- Covered the Nonprofit rate
- Fourth version of this stamp
- Issue produced by three printers
- Also issued with water-activated
Category of Stamp: Definitive
Set: American Scene
Value: 5¢, Nonprofit Rate
First Day of Issue: January 24, 1997
First Day City: Tucson, Arizona
Quantity Issued: 70,000,000
Printed by: Bureau of Engraving and Printing
Printing Method/Format: Photogravure, Coils of 3,000 from printing cylinders of 378 (18 across, 21 down)
Perforations: die cut
Reason the stamp was issued: The Mountain stamp was issued for use on bulk mailings from Nonprofit organizations. This was the fourth time this design was used.
About the stamp design: This stamp was one of a series that picture nature scenes from four regions of the US. The mountain image was painted by Tom Engeman, who also painted the Buttes pictured on a bulk rate stamp issued in 1995. The contrast in colors made by the sunlight is a trademark of this artist’s stamp artwork.
About the printing process: The stamp was produced in 1996 with water-activated gum in coils of 500, 3,000, and 10,000. Self-adhesive stamps with the same design were also produced.
First Day City: The First Day of sale took place at Aripex in Tucson, Arizona, though there was no formal ceremony.
About the American Scenes Series: The American Scenes definitives were introduced in 1995. They feature landscapes representing four areas of the US and were painted by Tom Engeman. The stamps were issued for use on bulk rate nonprofit mail. They supplemented supplies of the 5¢ Canoe and 5¢ Old Glory non-profit coil stamps, to offer customers more design variety.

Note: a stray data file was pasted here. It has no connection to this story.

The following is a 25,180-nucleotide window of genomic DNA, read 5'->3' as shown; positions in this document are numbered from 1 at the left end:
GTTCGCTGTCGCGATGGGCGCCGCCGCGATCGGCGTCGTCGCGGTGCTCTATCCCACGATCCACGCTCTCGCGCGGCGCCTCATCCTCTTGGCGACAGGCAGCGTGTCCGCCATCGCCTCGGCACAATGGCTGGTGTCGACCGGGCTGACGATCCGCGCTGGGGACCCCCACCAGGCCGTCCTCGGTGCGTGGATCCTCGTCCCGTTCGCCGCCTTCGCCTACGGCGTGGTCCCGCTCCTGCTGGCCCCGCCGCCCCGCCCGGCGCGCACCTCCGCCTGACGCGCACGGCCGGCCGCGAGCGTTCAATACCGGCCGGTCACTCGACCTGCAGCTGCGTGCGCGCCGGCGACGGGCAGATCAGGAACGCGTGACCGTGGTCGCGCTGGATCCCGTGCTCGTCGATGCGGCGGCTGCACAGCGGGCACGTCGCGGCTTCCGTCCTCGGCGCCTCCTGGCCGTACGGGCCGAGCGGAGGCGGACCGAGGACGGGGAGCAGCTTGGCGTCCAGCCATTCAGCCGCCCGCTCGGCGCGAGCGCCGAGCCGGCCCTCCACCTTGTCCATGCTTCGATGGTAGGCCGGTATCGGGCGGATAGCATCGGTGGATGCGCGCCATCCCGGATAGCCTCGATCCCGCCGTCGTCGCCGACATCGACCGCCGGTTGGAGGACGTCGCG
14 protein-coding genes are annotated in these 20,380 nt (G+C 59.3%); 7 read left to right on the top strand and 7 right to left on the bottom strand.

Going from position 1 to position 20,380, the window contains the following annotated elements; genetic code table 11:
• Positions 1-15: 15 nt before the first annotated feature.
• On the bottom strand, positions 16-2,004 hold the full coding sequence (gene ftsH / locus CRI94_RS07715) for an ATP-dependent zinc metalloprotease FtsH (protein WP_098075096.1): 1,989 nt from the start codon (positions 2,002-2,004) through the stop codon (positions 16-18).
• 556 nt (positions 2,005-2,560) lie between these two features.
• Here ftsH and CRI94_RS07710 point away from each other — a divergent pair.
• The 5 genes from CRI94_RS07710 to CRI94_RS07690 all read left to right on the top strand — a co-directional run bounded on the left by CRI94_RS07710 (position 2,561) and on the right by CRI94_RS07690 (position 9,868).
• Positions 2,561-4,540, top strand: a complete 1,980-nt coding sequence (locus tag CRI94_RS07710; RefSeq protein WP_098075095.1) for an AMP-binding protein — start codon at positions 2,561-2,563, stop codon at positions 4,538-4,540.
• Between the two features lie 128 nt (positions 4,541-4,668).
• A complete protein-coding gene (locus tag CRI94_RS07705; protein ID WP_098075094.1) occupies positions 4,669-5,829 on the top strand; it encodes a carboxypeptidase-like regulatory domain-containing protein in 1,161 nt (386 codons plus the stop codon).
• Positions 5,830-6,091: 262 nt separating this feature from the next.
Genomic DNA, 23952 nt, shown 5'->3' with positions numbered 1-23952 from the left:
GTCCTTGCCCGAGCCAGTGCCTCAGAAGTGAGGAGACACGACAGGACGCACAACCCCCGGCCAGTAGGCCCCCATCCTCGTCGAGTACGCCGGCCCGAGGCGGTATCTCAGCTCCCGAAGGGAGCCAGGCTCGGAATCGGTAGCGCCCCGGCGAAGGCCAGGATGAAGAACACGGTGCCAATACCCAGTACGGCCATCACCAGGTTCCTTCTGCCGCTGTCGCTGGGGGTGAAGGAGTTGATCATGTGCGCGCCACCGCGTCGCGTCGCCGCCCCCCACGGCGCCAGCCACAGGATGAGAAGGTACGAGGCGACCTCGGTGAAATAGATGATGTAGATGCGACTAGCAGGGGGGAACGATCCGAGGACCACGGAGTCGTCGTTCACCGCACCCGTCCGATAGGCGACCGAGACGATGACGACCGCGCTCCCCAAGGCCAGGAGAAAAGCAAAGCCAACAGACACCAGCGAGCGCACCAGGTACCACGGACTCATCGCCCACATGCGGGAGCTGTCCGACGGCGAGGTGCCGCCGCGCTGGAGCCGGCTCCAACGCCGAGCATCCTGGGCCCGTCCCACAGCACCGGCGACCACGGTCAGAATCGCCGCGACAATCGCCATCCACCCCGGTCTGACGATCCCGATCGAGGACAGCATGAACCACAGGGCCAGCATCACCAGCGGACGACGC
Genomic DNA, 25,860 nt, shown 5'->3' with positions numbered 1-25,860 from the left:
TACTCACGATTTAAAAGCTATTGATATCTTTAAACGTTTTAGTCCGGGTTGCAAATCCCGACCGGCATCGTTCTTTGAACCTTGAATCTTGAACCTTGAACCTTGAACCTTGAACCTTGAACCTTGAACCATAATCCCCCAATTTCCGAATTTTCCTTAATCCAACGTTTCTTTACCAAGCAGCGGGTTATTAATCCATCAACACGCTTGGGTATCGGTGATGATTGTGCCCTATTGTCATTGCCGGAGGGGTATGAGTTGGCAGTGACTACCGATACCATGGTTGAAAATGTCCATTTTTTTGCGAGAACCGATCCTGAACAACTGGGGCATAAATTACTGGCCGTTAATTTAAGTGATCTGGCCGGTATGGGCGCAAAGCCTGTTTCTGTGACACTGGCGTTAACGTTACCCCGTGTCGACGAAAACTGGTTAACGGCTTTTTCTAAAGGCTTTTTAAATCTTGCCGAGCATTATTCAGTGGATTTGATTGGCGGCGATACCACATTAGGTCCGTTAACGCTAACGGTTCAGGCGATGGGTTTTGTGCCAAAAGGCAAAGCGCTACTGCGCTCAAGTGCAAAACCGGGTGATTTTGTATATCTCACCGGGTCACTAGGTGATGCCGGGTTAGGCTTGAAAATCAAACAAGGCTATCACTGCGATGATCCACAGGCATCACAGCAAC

The first stamps in the series were issued by March 10 1995, along with the American Transportation series. These two series, as well as the American Culture Series, were created for 1995 as part of the USPS process of converting its service-inscribed stamps for discounted bulk mail to non-denominational postage. Bulk mailers could buy the appropriate stamps at a fixed price, affix them to their mail, and then pay the difference between the cost of the stamps and current postage when they mailed them out. This was done so that new stamps wouldn’t need to be created when rates changed.
According to the USPS, the American Scenes Series would “highlight features of scenes and not the sweeping scenes [as seen] on the scenic America and America the Beautiful Postcard Series.”